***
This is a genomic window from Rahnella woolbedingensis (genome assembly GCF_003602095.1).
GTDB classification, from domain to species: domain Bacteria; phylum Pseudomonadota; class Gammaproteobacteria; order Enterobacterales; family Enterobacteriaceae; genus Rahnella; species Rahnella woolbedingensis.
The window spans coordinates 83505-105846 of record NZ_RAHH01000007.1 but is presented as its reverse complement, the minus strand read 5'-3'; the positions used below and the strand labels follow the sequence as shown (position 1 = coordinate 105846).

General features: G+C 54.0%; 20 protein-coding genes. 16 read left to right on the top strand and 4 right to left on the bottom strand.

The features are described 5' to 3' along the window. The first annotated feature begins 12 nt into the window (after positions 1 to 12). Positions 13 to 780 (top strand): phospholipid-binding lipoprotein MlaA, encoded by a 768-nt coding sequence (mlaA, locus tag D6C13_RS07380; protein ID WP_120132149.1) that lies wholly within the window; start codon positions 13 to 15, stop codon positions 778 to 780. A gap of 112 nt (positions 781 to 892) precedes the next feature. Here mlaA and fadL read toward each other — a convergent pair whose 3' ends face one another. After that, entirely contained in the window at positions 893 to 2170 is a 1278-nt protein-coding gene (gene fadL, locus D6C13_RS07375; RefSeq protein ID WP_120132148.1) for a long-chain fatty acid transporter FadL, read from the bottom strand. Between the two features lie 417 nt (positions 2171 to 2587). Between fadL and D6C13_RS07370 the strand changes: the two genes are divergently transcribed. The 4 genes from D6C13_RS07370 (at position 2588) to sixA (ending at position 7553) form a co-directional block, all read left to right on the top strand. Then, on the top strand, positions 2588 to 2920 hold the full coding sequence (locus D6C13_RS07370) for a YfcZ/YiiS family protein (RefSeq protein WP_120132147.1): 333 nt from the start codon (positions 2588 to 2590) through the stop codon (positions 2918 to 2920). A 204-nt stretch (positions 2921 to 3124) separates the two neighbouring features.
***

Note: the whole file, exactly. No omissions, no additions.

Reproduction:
This is a genomic window from Rahnella woolbedingensis (genome assembly GCF_003602095.1).
GTDB classification, from domain to species: domain Bacteria; phylum Pseudomonadota; class Gammaproteobacteria; order Enterobacterales; family Enterobacteriaceae; genus Rahnella; species Rahnella woolbedingensis.
The window spans coordinates 83505-105846 of record NZ_RAHH01000007.1 but is presented as its reverse complement, the minus strand read 5'-3'; the positions used below and the strand labels follow the sequence as shown (position 1 = coordinate 105846).

General features: G+C 54.0%; 20 protein-coding genes. 16 read left to right on the top strand and 4 right to left on the bottom strand.

The features are described 5' to 3' along the window. The first annotated feature begins 12 nt into the window (after positions 1 to 12). Positions 13 to 780 (top strand): phospholipid-binding lipoprotein MlaA, encoded by a 768-nt coding sequence (mlaA, locus tag D6C13_RS07380; protein ID WP_120132149.1) that lies wholly within the window; start codon positions 13 to 15, stop codon positions 778 to 780. A gap of 112 nt (positions 781 to 892) precedes the next feature. Here mlaA and fadL read toward each other — a convergent pair whose 3' ends face one another. After that, entirely contained in the window at positions 893 to 2170 is a 1278-nt protein-coding gene (gene fadL, locus D6C13_RS07375; RefSeq protein ID WP_120132148.1) for a long-chain fatty acid transporter FadL, read from the bottom strand. Between the two features lie 417 nt (positions 2171 to 2587). Between fadL and D6C13_RS07370 the strand changes: the two genes are divergently transcribed. The 4 genes from D6C13_RS07370 (at position 2588) to sixA (ending at position 7553) form a co-directional block, all read left to right on the top strand. Then, on the top strand, positions 2588 to 2920 hold the full coding sequence (locus D6C13_RS07370) for a YfcZ/YiiS family protein (RefSeq protein WP_120132147.1): 333 nt from the start codon (positions 2588 to 2590) through the stop codon (positions 2918 to 2920). A 204-nt stretch (positions 2921 to 3124) separates the two neighbouring features.